Progressive IT departments are moving beyond big data's hype by focusing on its promise of enabling better decision-making.
IT leaders across the public sector are being challenged to deliver continuous improvements in the face of unprecedented budget scrutiny. Beyond simply focusing on short-term cost-cutting initiatives, IT leaders need to ask a more fundamental question: How can they continue to add the most value to the enterprise?
Traditionally, IT has added value by focusing on the T side of the equation -- through technology development such as building new tools to automate processes. Those tools are essential as employees make increasingly complex, data-driven decisions. However, simply creating tools does not enhance productivity, especially if end users lack the information and analysis needed to generate value from them.
One of the most interesting answers to the question of how to add value is coming from departments that have begun focusing on the I side of the equation and supporting information-enabled productivity.
IT-supported solutions have aided in the capture of a high volume of information, but end users often struggle to tell "signal" from "noise" and thus fail to maximize the value of data. In fact, CEB research shows that despite greater access to information and increased investments in analytical tools, nearly two-thirds of employees are unable to harness this mountain of information for effective decision-making. So how can IT leaders ensure that they are not just providing access to big data but also enabling better decisions?
A CIO recently told us, "IT used to focus on delivering a standard set of high-quality data, but now we have to provide access to new information sources and help employees experience and look at data in unexpected ways." That’s what big data is all about -- our ability to exploit large and diverse information sets.
Simply creating tools does not enhance productivity, especially if end users lack the information and analysis needed to generate value from them.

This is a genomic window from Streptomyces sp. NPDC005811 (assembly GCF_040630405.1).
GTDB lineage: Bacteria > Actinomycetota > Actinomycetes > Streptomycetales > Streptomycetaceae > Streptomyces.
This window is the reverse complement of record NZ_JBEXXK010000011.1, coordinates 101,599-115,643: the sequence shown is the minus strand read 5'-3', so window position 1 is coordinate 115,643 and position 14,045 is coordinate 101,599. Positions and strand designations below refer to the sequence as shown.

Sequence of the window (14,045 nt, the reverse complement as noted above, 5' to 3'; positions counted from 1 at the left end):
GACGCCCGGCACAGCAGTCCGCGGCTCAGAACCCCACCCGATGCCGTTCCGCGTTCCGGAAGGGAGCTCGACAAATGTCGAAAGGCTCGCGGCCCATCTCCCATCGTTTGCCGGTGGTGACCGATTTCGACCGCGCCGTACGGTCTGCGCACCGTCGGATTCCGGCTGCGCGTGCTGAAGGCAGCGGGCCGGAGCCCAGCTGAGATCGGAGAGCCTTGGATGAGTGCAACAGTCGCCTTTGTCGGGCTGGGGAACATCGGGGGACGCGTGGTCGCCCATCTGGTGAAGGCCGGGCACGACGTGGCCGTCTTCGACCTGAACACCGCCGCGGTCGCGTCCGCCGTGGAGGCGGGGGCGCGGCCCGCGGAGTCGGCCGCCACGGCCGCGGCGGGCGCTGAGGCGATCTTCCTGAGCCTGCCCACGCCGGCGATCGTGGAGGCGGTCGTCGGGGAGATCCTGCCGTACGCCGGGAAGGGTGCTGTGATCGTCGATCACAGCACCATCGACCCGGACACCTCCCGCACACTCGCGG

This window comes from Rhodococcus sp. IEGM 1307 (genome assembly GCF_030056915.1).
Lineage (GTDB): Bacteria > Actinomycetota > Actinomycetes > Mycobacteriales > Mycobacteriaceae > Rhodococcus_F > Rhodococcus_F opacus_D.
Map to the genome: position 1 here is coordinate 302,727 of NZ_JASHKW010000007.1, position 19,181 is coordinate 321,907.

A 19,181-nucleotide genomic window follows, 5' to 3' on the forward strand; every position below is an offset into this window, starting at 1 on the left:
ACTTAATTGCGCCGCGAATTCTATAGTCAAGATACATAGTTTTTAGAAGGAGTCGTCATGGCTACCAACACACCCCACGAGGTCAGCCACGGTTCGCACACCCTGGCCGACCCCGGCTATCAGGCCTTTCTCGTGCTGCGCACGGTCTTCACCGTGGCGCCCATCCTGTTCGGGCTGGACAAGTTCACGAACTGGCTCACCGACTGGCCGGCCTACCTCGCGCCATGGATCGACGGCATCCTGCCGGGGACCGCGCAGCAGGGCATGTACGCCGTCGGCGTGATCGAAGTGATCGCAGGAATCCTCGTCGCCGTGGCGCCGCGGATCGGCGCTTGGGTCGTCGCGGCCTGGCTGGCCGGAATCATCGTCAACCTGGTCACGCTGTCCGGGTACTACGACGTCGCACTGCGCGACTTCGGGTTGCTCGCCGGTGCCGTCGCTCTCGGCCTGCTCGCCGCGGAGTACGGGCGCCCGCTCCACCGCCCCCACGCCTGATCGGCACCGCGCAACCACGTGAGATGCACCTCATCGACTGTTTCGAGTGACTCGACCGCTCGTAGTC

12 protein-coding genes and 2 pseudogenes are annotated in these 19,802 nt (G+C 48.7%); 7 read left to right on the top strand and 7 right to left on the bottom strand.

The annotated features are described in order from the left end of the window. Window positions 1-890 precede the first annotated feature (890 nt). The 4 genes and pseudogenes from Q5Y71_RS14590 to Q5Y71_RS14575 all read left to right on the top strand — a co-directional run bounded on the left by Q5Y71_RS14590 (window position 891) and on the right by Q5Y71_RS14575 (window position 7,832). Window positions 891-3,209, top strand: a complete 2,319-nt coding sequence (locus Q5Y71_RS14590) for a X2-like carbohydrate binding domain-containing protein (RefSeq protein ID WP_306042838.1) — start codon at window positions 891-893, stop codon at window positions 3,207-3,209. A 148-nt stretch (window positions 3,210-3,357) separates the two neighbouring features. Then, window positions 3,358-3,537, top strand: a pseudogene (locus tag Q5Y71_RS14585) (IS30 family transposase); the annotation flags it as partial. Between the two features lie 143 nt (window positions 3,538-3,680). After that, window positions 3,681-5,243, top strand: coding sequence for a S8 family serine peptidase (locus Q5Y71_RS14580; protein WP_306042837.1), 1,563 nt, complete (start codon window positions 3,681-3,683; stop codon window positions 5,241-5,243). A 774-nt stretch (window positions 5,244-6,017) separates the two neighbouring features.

Typically, training provided by the IT staff supports a new business intelligence tool. In a few cases, the training might also focus on specific data sources, but it is rare for employees to be trained on how best to use information to make better decisions. This is a mistake. Compared to teaching someone about a tool or data source, our surveys have shown that teaching employees how to conduct analysis has twice the impact on their ability to use information effectively.
Therefore, a crucial emerging role for IT is to coach employees at all levels to develop critical information management competencies. Such an opportunity has high value, particularly given the unique strengths the IT department has in its broad reach across the agency and deep understanding of information sources, quality and analysis.
The most productive ways to realize the potential of using big data to enable better decisions is to: * Train IT staff to exploit big data. Data scientists are just one part of the solution. IT teams need to build supporting roles that improve the usability of their information assets, such as information architects, user experience designers and information security liaisons.
* Hire IT analysts who have coaching skills. Organizations rate quantitative skills as significantly more important than coaching skills when hiring analysts. However, those with coaching skills are likely to make a much larger contribution to employee productivity than those without them.
* Train end users to exploit big data. IT leaders should shift their focus from training users on new tools to ongoing support for analysis. Some of the most progressive organizations educate employees about new dashboards, tools and query techniques via channels that include video and classroom training, and ongoing analyst support.
By training IT employees and end users to apply sound judgment to information analytics, IT leaders can help transform their agencies.
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